The truth is, if we analyze the case of Clorox, we shall reach the conclusion that companies operating in different sectors of the country may be potentially classified as being in this situation. Even if they do not reach the level of an occupation, they may be driven to closing due to the current conditions of Venezuela that are adverse for private initiatives, for freedom of enterprise, and for private property.
In this sense, it is important to recall that as of 2003 there are controls over prices. Although it is not generalized, it has already affected many companies and scarcity began to be apparent in certain products. Many traders can no longer decide freely on the price to be asked for their products.
Also in 2003, the foreign exchange control system was established and it continues to be in full force. It was applied as a State policy aimed at exercising a higher control on individuals instead of a temporary economic measure. Under the system, traders can no longer freely import raw materials, byproducts or finished products as they have serious difficulties to repatriate earnings. In addition, they have an obligation to sell to the Central Bank of Venezuela the foreign currency obtained from exports, etc.
We must also refer to the daily complications involving the current regulation imposed on companies. There is a strong regulation by the State as we have commented previously, since a company is subject to the “regulation” of the National Integrated Service of Customs and Tax Administration (SENIAT), of the National Center for Domestic Trade (CencoEx), of the Superintendence of Fair Prices (SUNDDE), and of the Labor Inspectorates, etc. At the same time, they must also deal with rates and encumbrances established by different public entities (Please see ABACHE CARVAJAL, Serviliano and BURGOS IRAZÁBAL, Ramón: Parafiscalidad, Sistema Tributario y Libertad. Academia de Ciencias Políticas y Sociales, Caracas, 2013, pages 253-330).
More than one decade of with this policy in effect has had serious effects on a company’s finances. A foreign exchange control system and controls over prices have led companies to deal also with a significant loss of capital stock, thereby placing them at the verge of bankruptcy. In the last few years companies have managed to come up with several different solutions to delay an outcome that seems inevitable if the fixed prices are maintained and if no foreign currency is granted for import purposes, etc.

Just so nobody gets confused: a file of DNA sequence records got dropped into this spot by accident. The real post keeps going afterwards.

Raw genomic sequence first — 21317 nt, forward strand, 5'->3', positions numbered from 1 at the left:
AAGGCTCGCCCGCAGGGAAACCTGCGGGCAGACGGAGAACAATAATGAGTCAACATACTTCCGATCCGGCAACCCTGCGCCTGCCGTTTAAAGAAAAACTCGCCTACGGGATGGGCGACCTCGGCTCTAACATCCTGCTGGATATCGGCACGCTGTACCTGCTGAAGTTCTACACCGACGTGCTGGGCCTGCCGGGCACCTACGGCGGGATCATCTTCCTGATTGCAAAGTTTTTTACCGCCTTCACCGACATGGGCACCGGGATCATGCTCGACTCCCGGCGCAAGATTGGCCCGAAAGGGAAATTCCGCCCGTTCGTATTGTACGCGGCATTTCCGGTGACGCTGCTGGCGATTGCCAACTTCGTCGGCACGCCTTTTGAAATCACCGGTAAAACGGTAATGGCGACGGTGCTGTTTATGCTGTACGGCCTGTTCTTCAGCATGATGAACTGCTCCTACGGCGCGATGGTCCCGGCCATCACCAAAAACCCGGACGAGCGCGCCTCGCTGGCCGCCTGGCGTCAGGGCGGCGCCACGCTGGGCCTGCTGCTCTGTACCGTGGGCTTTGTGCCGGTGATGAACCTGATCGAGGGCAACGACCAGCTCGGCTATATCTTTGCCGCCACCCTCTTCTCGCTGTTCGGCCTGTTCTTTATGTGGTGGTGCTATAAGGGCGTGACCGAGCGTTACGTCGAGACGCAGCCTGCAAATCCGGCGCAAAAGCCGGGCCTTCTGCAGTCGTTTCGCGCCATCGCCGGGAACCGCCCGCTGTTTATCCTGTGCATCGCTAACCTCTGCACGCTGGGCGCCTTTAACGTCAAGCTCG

In the last 2 years the situation has worsened unavoidably. It was already difficult for a company to deal with her accounting records under the foreign exchange control system and the price controls, today this difficulty is higher as result of the three exchange rates existing (the CENCOEX, SICAD and SIMADI rates).
(iii) All companies may end up like Clorox
With the recent experiences of companies which have resorted to closing operations in the country and which have been subject to occupation measures by the Government, we can see once more how private property is being attacked. In the first case, in a manner that can be deemed as a silent one, ownership rights are equally under a constant threat.
In these cases, violations against property are not only carried out through occupation measures, which are the most evident forms of violation.
Violations to private property are also carried out with a systematic application of policies and mechanisms from the different administrative instances under the form of “technical criteria”, “interpretations”, “administrative practices”, which can be translated in the actual obstruction to the development of the economic activity of companies.